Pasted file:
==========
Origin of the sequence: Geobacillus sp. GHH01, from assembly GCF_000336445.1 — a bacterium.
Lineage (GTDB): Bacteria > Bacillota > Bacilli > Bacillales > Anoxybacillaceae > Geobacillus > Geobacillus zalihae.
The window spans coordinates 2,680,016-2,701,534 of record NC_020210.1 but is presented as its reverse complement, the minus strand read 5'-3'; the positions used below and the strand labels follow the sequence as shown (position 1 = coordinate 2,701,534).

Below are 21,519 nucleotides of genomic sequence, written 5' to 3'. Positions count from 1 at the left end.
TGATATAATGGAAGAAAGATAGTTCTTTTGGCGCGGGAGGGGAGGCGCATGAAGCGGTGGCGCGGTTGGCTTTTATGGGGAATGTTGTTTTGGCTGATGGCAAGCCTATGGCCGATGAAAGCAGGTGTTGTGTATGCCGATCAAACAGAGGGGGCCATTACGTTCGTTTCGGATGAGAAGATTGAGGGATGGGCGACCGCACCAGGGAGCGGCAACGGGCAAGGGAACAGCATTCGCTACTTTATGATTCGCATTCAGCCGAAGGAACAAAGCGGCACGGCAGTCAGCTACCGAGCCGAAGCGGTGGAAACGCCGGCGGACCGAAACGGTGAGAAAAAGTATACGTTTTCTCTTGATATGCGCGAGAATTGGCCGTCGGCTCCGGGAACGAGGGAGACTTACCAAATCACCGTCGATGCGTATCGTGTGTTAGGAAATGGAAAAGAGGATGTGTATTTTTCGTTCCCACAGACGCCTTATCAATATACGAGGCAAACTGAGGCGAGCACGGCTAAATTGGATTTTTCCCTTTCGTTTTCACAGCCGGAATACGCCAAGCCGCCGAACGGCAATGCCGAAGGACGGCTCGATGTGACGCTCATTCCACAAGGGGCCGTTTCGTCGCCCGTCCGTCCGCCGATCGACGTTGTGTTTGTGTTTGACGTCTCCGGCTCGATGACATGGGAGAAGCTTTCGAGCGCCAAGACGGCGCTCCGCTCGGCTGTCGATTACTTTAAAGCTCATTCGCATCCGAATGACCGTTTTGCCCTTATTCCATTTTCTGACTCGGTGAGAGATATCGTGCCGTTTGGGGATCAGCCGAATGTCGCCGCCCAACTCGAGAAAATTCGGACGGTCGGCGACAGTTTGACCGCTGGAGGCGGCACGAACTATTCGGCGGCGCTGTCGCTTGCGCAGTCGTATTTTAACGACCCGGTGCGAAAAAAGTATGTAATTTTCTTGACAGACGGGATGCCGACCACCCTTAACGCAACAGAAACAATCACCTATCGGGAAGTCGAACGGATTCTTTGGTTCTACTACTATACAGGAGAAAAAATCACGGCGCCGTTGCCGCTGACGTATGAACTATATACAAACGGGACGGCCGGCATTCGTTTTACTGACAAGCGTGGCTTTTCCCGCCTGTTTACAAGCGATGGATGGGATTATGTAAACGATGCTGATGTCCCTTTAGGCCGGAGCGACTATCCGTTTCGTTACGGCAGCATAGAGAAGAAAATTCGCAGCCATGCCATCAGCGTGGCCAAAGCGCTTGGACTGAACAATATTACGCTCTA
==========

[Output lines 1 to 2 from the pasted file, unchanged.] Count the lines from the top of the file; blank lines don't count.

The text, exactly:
Origin of the sequence: Geobacillus sp. GHH01, from assembly GCF_000336445.1 — a bacterium.
Lineage (GTDB): Bacteria > Bacillota > Bacilli > Bacillales > Anoxybacillaceae > Geobacillus > Geobacillus zalihae.